North Carolina law regarding a bar, restaurant or nightclub’s potential liability for the sale of alcohol to an underaged person and drunk driving can be found in NCGS 18B-120:
§ 18B‑121. Claim for relief created for sale to underage person.
An aggrieved party has a claim for relief for damages against a permittee or local Alcoholic Beverage Control Board if:
(1) The permittee or his agent or employee or the local board or its agent or employee negligently sold or furnished an alcoholic beverage to an underage person; and
(2) The consumption of the alcoholic beverage that was sold or furnished to an underage person caused or contributed to, in whole or in part, an underage driver’s being subject to an impairing substance within the meaning of G.S. 20‑138.1 at the time of the injury; and
(3) The injury that resulted was proximately caused by the underage driver’s negligent operation of a vehicle while so impaired. (1983, c. 435, s. 37.)
The permittee is the bar, restaurant or nightclub that served the alcohol. In order to prove a violation, the plaintiff will need to show:
§ 18B‑122. Burden of proof and admissibility of evidence.
The plaintiff shall have the burden of proving that the sale or furnishing of the alcoholic beverage to the underage person, as defined, was, under the circumstances, negligent. Proof of the sale or furnishing of the alcoholic beverage to an underage person, as defined, without request for identification shall be admissible as evidence of negligence. Proof of good practices (including but not limited to, instruction of employees as to laws regarding the sale of alcoholic beverages, training of employees, enforcement techniques, admonishment to patrons concerning laws regarding the purchase or furnishing of alcoholic beverages, or detention of a person’s identification documents in accordance with G.S. 18B‑129 and inquiry about the age or degree of intoxication of the person), evidence that an underage person misrepresented his age, or that the sale or furnishing was made under duress is admissible as evidence that the permittee was not negligent. (1983, c. 435, s. 37.)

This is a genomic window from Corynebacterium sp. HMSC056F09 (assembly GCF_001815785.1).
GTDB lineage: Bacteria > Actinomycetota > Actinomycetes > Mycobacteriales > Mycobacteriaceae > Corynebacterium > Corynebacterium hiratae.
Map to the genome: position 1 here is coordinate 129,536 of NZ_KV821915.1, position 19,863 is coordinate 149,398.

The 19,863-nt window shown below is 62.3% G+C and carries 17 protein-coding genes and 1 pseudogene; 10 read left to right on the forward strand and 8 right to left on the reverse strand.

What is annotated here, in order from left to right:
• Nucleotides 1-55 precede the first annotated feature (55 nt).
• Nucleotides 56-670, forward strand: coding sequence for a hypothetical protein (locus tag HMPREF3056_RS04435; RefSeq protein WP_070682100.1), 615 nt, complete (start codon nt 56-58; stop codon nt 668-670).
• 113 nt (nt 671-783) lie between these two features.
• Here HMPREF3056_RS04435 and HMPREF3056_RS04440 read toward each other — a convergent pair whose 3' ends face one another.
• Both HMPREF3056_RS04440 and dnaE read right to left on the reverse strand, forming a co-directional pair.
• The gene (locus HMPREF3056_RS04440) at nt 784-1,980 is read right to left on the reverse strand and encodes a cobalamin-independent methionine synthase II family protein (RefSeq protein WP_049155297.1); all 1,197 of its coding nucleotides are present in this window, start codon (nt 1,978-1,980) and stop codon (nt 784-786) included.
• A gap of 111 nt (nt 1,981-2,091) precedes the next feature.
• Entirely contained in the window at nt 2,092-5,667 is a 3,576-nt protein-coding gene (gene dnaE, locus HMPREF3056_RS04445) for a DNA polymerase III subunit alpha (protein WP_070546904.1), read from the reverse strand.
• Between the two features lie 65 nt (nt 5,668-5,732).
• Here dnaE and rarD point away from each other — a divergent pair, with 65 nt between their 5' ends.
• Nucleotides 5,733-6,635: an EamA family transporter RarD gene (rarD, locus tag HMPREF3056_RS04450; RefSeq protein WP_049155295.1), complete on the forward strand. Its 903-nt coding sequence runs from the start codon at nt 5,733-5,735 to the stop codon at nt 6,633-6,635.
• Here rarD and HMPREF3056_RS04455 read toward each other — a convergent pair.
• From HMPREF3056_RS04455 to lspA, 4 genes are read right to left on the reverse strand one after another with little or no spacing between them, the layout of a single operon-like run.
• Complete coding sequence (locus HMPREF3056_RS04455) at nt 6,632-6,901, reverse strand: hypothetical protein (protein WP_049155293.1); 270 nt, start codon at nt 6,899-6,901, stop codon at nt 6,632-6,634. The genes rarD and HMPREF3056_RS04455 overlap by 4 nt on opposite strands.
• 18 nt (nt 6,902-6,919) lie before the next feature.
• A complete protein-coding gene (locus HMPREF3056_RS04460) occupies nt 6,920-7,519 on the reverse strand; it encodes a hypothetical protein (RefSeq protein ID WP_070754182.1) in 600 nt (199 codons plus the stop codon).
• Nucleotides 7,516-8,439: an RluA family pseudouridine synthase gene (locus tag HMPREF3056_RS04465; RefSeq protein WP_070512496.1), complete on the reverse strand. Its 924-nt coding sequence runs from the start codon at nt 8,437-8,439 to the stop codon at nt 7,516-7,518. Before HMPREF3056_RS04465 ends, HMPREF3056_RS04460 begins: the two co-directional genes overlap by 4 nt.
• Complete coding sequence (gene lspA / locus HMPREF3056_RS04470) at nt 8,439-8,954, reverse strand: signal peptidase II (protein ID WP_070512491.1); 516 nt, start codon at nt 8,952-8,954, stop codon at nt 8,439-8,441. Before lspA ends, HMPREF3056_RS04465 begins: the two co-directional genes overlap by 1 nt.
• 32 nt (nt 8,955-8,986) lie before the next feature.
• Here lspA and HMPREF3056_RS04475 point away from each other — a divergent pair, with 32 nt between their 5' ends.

Essentially, it is a general negligence standard with certain factors such as a fake ID or the bar’s procedures for preventing underaged drinking will effect the case. One of the main defenses by these bars is claiming that the patron didn’t look drunk and they had no way of knowing his level of intoxication. In order to defeat this defense, the attorney will need to analyze the blood alcohol content of the patron. A very high level of blood alcohol should be some evidence that intoxication would be evident. Also, the lawyer can get a copy of the bar tab. Sometimes, “I just had one beer” actually turns out to be five beers. The lawyer will usually need to file suit and perform some discovery to pursue this type of case.
§ 18B‑123. Limitation on damages.
The total amount of damages that may be awarded to all aggrieved parties pursuant to any claims for relief under this Article is limited to no more than five hundred thousand dollars ($500,000) per occurrence. When all claims arising out of an occurrence exceed five hundred thousand dollars ($500,000), each claim shall abate in the proportion it bears to the total of all claims. (1983, c. 435, s. 37.)
In a North Carolina Dram Shop case, the limit on damages under the statutory claim is $500,000. Therefore, it may be advantageous to pursue a common law claim instead. The statute of limitations for this claim is one year. So, if you have a drunk driving Dram Shop case, contact an attorney right away.